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The way the media reports on a community can have a powerful impact on the way the broader society perceives them. The less that’s known about that community, the more power the media wields, as a primary source of understanding.
Media coverage can foster understanding and empathy, by highlighting achievements by community members, sharing examples of collaboration and goodwill, and telling personal stories that illuminate challenges faced and struggles left behind. But it can also stoke prejudice and cement stereotypes.
How does the Australian media report on Africa and the African community – or communities – in Australia? Is there a perception gap between reporting and reality? And how does this impact on African-Australians?
Santilla Chingaipe is a journalist and filmmaker whose work explores migration, cultural identities and politics. She is a regular contributor to the Saturday Paper, and serves as a member of the Federal Government’s Advisory Group on Australia-Africa Relations (AGAAR).
Chingaipe wrote and directed the documentary series Third Culture Kids for the ABC. Other credits include the short documentary Black As Me.
Her first book of non-fiction detailing the stories of convicts of African descent transported to the Australian penal colonies, is forthcoming with Picador in 2021.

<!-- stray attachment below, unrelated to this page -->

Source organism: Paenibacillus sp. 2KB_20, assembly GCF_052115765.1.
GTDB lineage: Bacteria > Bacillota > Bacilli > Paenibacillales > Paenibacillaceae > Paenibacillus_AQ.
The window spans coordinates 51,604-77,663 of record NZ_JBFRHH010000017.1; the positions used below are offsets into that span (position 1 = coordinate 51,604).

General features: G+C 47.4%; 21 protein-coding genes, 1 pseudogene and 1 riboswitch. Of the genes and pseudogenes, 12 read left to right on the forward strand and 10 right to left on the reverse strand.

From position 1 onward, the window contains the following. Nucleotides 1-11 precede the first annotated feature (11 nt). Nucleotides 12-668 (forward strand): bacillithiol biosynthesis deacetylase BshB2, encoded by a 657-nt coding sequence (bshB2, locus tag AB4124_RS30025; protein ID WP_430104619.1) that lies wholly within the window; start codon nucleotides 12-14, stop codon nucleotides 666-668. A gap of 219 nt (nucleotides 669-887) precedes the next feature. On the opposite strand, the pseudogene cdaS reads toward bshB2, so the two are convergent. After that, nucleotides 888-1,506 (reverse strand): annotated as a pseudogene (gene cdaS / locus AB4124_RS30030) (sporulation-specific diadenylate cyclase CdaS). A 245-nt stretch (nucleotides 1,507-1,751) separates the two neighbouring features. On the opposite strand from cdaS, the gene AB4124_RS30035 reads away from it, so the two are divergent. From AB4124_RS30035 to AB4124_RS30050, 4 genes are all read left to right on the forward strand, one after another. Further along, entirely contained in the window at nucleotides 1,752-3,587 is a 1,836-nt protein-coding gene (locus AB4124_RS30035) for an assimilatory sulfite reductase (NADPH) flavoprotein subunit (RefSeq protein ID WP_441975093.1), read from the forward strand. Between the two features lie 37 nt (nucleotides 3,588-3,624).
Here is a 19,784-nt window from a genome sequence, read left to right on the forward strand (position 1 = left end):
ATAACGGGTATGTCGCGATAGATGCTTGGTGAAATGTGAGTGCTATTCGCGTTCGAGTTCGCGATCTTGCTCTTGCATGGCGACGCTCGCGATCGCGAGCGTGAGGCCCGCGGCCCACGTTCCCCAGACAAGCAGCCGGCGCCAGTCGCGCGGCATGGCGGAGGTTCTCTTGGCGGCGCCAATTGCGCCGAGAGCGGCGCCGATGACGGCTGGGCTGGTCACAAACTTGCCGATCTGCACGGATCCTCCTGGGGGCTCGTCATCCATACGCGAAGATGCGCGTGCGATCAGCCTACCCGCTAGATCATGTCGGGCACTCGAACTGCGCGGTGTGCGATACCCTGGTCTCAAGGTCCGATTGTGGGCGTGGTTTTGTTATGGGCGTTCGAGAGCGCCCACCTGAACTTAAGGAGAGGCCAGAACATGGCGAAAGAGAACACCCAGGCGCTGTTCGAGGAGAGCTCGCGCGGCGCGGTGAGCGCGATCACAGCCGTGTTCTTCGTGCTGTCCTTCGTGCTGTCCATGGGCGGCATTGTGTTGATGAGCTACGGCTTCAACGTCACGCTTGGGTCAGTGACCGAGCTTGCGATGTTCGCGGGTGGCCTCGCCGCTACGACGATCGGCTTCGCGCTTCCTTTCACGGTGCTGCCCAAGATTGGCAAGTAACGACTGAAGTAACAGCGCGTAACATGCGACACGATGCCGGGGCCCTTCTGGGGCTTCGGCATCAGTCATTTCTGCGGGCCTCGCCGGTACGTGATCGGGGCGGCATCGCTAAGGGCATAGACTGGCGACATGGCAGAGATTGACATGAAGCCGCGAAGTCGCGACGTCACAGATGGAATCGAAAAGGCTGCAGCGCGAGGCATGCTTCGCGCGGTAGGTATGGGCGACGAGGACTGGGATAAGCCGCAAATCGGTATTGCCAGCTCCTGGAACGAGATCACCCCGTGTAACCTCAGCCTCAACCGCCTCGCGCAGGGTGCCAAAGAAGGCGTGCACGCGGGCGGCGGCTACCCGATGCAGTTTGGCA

The recipient of several awards, Chingaipe was recognised at the United Nations as one of the most influential people of African descent in the world in 2019.
Stani Goma is the presenter and producer of Flight 1067 to Africa on PBS FM every Sunday between 3pm–5pm. The programme features music from all over Africa, and takes the listener on a musical journey around the African continent to discover the rich and diverse sound of Africa.
Ginny Stein is a reporter/producer and camera operator. She has spent much of her career working as a foreign correspondent and filming her own stories.
Bertrand Tungandame has worked as a journalist in print media in Belgium and Rwanda covering events in the Great Lakes Region of Central Africa. He migrated to Australia in 1997 and joined SBS in 1998 initially as a contributor to the African Program. He was also a contributor to SBS's French radio program in the early 2000’s. Bertrand is currently producing content for Living Black Radio – the Aboriginal and Torres Strait Islander’s program on SBS radio.
People from Africa arrived in Australia with the First Fleet, but large-scale African immigration to Australia is much more recent – and is hugely diverse. While South Africa and Egypt top the list of African migrants to Australia, Melbourne’s largest African communities are from Sudan and Mauritius – and we’re home to more than half the arrivals from Ethiopia and Somalia.
How do we engage with the African community – or rather, communities? What do we know about the more than 50 countries in this vast – and diverse – continent? And what do we think we know, but actually get wrong?
Zambian-born Santilla Chingaipe, an award-winning SBS journalist, will explore the issues and challenge our perceptions in a series of events that tease out the complexities of African-Australian identity, representation and politics.